Contributions were also at times submitted in response to other stories. One, "The Mother-in-law Hits Back," declares:
Here's a reply to 'Why I hate Mother-in-laws.' Published some time ago on the hard lot of a son-in-law—there are two sides to this question. (13)
This type of "read and respond" story helped to create a sense of community among readers of the magazine.
Delacorte numbered his magazines instead of dating them. He claimed that to avoid the risk of unsold copies, he first put them on sale east of the Rocky Mountains and south of Canada. If an issue did not sell, he just trimmed the edges of the unsold copies and attempted to re-sell them, this time west of the Rocky Mountains and in Canada (Peterson 271).
Early issues of the magazine were marketed as featuring completely factual stories; and their covers even stated "every word true." By issue twenty-five, however, this phrase was removed from covers. Instead the magazine began to advertise its stories as having the "throb of real life." In his book Trial and Error, Jack Woodford describes the fictional nature of these so-called true experiences written for "I Confess":
A writer friend of mine...dropped in to see the lady editor of I Confess Magazine.... They got along together splendidly from the start, and were chatting enjoyable when an office girl entered to announce that a certain writer (male) who specializes in confession stories had arrived for a consultation with the editor. The editor of I Confess Magazine...exclaimed in annoyance and petulance at thus being disturbed: "Christ! There's that darned unwed mother come to see me again. I'm sorry. We'll have to cut our chat short." (Woodford 126-127)
This story is second hand, and it may not be completely accurate; but it does reinforce a generally accepted notion that, in practice, most readers' attitudes toward authorship in the confession magazines were skeptical, as a rule. The readers of "true experiences" were aware that authors used pseudonyms, as authors themselves were not adverse to admit it. Woodford describes having “written confession stories for...I Confess Magazine, and several other confession story magazines” (126). In these anonymous forums for so-called true stories that were not necessarily true, the gendered voices might well be performative as par for the course, not only to disguise the authors' identities, but also to participate in the kind of virtual world these magazines offered.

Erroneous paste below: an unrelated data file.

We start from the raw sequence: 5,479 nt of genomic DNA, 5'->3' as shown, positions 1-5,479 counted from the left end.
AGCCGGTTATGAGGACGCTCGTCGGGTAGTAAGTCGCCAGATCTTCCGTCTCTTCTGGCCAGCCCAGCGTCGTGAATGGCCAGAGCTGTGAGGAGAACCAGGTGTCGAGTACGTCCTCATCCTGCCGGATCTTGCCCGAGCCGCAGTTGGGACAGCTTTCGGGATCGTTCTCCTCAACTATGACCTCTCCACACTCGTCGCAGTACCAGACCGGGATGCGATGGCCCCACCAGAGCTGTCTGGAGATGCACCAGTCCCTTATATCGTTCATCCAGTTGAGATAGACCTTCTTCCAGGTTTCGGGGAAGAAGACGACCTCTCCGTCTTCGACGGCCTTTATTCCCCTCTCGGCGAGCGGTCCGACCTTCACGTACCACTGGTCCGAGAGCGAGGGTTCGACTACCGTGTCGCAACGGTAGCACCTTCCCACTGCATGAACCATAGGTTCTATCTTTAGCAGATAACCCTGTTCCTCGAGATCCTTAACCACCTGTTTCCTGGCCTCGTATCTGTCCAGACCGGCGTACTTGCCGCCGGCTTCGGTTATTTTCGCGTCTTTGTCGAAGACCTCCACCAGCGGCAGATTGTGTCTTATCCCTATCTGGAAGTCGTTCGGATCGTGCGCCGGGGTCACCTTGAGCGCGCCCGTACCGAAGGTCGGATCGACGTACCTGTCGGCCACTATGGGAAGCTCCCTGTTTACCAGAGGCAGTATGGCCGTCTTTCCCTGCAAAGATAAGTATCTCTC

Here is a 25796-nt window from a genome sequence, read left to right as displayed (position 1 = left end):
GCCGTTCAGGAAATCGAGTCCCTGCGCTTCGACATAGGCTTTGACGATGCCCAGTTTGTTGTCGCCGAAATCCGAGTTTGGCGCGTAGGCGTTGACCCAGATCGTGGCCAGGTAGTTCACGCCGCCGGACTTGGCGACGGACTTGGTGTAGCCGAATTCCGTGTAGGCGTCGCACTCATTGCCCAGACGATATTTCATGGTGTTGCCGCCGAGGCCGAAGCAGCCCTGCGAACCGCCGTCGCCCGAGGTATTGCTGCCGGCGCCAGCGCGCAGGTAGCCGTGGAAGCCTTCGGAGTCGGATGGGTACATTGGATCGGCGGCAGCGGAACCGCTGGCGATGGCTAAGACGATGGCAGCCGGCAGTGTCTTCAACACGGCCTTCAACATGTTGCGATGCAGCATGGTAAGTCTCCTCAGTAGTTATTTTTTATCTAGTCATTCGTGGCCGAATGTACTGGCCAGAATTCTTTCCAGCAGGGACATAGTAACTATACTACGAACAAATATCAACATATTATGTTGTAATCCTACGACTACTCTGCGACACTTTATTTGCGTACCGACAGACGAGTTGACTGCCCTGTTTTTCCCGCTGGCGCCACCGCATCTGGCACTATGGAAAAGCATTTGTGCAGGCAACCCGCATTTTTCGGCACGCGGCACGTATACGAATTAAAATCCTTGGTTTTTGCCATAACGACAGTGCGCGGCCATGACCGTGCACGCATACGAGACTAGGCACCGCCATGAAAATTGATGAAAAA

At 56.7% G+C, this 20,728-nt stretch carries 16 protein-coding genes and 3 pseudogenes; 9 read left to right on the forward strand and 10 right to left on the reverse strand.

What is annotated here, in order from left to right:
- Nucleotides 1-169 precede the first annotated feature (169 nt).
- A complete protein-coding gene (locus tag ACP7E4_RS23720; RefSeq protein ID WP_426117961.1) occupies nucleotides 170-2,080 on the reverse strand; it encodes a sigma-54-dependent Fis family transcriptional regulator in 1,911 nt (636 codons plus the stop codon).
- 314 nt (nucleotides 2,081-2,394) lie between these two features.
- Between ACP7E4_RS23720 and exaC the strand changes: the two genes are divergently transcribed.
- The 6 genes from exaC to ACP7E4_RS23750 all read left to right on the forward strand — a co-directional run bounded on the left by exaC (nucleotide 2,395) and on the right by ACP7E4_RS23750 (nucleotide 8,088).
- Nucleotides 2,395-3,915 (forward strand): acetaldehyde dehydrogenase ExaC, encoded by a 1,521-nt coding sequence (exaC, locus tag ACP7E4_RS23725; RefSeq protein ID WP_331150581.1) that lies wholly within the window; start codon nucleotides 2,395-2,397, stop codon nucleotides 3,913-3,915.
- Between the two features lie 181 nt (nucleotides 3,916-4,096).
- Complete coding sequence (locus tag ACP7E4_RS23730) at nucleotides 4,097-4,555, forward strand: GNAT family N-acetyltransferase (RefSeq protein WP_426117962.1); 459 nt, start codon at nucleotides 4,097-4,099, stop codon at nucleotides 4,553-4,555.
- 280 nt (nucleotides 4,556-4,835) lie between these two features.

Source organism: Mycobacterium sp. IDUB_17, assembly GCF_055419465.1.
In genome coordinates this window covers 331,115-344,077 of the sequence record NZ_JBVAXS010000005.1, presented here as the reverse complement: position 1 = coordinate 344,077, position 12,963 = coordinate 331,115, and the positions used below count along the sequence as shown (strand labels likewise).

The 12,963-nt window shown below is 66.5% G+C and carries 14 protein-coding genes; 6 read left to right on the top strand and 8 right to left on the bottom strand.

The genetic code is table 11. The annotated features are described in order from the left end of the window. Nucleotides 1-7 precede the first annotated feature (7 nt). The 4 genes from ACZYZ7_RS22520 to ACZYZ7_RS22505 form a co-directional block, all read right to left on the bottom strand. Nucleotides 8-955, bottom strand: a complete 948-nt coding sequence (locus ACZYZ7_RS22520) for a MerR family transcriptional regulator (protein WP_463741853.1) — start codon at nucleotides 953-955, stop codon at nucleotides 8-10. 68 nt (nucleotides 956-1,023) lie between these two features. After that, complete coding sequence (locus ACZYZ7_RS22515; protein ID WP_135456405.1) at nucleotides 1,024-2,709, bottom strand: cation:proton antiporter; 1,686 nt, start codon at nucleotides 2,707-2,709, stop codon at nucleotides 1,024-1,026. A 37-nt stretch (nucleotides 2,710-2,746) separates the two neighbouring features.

A section titled "The Trouble Doctor's Department" invited readers to write to the "Trouble Doctor" about their personal problems, with responses to be published in later issues through the same department. Eleven out of fourteen letters published in the October 1922 issue are attributed to female readers; half of them from girls under the age of 18. The seven letters published in the January 1923 issue are all attributed to girls under the age of 19.
In 1926, the circulation of "I Confess" totalled 160,041 for the year. Just a year later, however, the magazine shows a sharp decrease in its annual sales, with circulation at 144,393 for the year. In 1928, it switched from a bi-weekly to a monthly schedule, almost always a sign that a magazine is faring poorly at the newsstands (Audit Bureau of Circulation).
The magazine ran for just 10 years, ceasing publication in February 1932. It was an exemplary model of the active participation of readers in the world of pulp magazines. With its letters to the editor, stories from readers, and prize-winning contests, "I Confess" was always a magazine for the reader and by the reader—a grand portrait of America’s mass literary audience.
Lauren Gibson, The University of West Florida
NOTE 1. Macfadden's first magazine, Physical Culture (1899), contained a write-in section called "Questions from Health-Seekers" (Marchand 53-4). His wife, Mary, enjoyed the true and first-hand confessions by women in letters to the editor, and presented the idea of an entire magazine devoted to true experiences written by the readers of the magazine. Upon hearing of the idea, one staff member exclaimed: "Everybody will want to read that one. All the working girls go through the same love troubles. This one will be about themselves and written by themselves" (Macfadden 29). It was a shockingly successful formula, and True Story had a circulation of nearly two million by 1926 (Sivulka 140).
Berger, Merilyn. "G.T. Delacorte, Philanthropist, 97, Dies." The New York Times (May 5, 1991).
Fillery, William E.; and Will H. Greenfield. "The Experience Exchange." The Editor 58 (1922). Library of Princeton University.
"Delacorte, G.T., Jr., Forms Dell Publishing Co." Printers' Ink 118 (May 1, 1922): 189.
Gerbner, George. "The Social Role of the Confession Magazine." Social Problems 6 (1958): 29.
"I Confess" (Oct. 1922 & Jan. 1923). NY: Dell Publishing Co.: en passim.
Macfadden, Bernarr; and E. Gauvreau. Dumbells and Carrot Strips. NY: Holt, 1953, pp. 218-19.